I am going to ignore the previous post for now as I am not convinced by my methodology. For consistency with standard definitions measurements in the Planck scale will now be donated by lP for Planck length, tP for Planck time and mP for Planck mass. A correction may need to be made to our factor p. It may be that this should possibly be r0/r1^2. Unity may not be the correct scaling for the denominator. It would appear that the former value would produce too high a gravitational field strength. It is known that gravitation is a much weaker force than electromagnetism.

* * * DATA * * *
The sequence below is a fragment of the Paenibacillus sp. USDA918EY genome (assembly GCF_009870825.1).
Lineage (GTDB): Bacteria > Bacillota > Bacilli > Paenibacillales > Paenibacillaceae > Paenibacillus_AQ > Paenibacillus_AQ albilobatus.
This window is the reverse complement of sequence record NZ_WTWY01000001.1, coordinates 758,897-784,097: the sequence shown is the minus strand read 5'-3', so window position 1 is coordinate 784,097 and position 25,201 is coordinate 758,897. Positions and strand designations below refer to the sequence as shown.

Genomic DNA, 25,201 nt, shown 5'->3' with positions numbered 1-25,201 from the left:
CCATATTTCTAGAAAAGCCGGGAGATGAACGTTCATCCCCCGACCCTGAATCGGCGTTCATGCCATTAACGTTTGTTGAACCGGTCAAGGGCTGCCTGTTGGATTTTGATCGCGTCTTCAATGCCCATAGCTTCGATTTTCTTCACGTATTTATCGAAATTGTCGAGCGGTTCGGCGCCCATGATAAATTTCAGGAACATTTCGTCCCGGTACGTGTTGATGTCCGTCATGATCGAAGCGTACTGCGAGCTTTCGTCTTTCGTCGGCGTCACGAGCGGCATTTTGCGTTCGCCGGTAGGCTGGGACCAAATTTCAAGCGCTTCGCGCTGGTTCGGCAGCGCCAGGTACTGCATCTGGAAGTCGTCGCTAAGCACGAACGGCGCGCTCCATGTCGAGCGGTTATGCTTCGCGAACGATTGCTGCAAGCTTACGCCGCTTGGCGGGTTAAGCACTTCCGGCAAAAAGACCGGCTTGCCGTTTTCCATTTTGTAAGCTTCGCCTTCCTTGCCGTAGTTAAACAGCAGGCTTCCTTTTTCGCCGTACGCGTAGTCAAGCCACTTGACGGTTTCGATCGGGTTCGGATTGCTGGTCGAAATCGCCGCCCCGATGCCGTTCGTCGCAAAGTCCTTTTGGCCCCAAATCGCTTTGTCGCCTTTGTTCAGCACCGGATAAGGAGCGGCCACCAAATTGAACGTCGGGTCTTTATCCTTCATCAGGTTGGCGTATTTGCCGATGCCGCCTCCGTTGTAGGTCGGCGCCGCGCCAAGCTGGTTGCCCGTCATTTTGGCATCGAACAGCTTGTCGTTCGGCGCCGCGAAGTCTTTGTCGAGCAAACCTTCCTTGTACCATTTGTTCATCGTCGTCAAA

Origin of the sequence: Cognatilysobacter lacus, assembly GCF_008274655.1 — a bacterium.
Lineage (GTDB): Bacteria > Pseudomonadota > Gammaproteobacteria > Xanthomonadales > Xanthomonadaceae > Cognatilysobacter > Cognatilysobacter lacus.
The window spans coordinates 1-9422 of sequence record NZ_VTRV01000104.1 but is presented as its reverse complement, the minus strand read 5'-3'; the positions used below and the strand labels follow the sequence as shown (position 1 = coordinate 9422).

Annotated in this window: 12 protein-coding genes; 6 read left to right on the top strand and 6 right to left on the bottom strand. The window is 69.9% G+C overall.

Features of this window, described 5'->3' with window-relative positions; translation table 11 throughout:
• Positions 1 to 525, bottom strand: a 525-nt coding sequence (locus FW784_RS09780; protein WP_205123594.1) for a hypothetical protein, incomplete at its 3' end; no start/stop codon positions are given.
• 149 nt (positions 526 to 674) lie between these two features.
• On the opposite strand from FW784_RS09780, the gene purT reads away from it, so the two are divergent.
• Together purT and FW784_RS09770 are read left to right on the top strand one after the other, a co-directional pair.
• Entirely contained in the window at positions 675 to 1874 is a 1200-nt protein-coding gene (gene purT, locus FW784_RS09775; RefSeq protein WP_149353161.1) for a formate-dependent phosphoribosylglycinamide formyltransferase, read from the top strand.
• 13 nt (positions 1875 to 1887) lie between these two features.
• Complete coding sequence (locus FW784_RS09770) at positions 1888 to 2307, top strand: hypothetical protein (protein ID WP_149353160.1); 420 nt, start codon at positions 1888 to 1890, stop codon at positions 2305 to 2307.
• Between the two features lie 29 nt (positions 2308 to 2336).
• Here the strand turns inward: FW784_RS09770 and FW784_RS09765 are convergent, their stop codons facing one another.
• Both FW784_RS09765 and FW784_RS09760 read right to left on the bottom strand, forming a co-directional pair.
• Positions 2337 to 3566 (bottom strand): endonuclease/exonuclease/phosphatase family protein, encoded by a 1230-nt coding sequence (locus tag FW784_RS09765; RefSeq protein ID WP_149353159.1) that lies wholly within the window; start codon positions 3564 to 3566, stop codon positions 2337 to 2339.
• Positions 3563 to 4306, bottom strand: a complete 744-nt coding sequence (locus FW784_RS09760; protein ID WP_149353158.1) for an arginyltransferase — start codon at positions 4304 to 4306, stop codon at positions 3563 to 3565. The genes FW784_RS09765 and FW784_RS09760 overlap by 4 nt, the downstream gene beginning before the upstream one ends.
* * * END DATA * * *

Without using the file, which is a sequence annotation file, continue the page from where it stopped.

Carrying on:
Our partial differential has an implicit time on the z-axis so I need to investigate the implications for the denominator as it is not really momentum that this would represent as such. This uses time like a one dimensional space component that is unidirectional. When applied individually to the x and y axes this would represent a combination of length contraction and time dilation. The z axis should remain unaffected to preserve a direct connection to the speed of light.

If we assume r0/r1^2 as our p function then when r0 = r1 we could simplify this to 1/r1. This may be invalid. Also angular momentum and the vector of forward motion need to be treated independently. The upper limit on

of 7/44*360 needs a proportionality factor of its own.